What's the difference between i.e. and e.g.?
early 14c., from Old French diocese (13c., Modern French diocèse), from Late Latin diocesis "a governor's jurisdiction," later, "a bishop's jurisdiction," from Greek dioikesis "government, administration; province," originally "economy, housekeeping," from dioikein "control, govern, administer, manage a house," from dia- "thoroughly" (see dia-) + oikos "house" (see villa).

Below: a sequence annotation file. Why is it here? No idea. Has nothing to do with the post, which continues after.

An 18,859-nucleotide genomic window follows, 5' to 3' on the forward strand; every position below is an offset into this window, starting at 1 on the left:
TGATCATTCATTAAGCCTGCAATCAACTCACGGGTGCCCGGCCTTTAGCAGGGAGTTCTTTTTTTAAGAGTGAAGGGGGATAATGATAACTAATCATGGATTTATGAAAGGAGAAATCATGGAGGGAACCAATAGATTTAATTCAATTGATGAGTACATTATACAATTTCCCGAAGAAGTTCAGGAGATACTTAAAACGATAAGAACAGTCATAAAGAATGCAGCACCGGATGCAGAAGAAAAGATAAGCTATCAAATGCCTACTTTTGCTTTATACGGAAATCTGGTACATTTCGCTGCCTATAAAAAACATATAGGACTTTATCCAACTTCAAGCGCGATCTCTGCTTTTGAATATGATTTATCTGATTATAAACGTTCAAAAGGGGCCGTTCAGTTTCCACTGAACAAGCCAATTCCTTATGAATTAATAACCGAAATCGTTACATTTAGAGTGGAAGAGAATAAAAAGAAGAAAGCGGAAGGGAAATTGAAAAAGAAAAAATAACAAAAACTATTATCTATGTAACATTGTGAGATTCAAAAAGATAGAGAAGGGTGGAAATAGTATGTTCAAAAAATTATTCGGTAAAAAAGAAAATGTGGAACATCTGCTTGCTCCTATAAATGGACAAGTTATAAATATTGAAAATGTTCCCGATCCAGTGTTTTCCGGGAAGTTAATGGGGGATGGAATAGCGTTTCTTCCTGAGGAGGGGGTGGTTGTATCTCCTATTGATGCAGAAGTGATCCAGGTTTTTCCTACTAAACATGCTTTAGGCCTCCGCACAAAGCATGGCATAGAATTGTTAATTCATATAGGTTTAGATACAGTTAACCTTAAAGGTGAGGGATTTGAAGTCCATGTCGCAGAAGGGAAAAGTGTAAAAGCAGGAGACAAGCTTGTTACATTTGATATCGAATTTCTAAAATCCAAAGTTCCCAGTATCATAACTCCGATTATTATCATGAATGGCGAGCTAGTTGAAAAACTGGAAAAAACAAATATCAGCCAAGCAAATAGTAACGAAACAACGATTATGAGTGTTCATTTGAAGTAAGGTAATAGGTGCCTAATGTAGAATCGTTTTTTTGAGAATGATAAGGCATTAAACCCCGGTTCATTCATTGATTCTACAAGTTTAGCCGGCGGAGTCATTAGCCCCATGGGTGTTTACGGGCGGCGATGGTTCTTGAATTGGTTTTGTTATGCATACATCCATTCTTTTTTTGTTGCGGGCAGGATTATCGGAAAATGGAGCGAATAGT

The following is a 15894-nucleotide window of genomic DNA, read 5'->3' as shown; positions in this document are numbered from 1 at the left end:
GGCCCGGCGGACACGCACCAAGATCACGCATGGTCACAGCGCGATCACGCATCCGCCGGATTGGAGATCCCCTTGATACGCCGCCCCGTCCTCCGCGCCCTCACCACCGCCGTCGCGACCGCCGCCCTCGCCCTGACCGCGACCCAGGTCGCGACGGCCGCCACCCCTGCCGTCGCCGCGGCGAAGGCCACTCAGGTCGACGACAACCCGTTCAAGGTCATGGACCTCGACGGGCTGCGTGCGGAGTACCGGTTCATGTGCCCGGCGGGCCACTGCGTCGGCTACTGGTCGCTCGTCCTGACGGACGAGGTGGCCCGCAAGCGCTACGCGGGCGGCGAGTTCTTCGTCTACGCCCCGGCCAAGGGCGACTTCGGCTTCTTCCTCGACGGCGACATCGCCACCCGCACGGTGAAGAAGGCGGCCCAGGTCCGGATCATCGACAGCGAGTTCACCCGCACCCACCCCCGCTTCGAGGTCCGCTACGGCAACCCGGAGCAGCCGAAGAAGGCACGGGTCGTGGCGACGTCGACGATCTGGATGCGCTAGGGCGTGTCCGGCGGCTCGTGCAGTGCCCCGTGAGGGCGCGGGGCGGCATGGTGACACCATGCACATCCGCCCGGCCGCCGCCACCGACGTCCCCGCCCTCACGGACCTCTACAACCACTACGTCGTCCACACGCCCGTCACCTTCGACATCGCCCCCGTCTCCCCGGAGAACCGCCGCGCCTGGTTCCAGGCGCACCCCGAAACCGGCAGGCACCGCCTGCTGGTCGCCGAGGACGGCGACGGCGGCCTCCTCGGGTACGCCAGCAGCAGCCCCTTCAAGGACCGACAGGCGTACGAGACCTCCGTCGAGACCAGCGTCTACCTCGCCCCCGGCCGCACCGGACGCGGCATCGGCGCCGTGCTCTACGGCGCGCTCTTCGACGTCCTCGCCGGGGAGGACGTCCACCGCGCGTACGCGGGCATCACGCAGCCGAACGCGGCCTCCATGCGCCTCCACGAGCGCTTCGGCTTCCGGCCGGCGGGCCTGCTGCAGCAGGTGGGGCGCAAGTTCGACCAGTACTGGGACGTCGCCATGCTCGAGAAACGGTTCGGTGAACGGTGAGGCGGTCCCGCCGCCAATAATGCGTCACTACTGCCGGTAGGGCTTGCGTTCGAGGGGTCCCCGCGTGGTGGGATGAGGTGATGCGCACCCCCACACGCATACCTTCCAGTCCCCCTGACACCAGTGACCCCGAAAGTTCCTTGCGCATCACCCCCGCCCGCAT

in some Christian churches, a territorial area administered by a bishop. The word originally referred to a governmental area in the Roman Empire, governed by an imperial vicar. The secular diocese was subdivided into provinces, each with its own governor; but, in the ecclesiastical adaptation of the system, the province became the larger territorial unit, administered by a metropolitan bishop and subdivided into dioceses.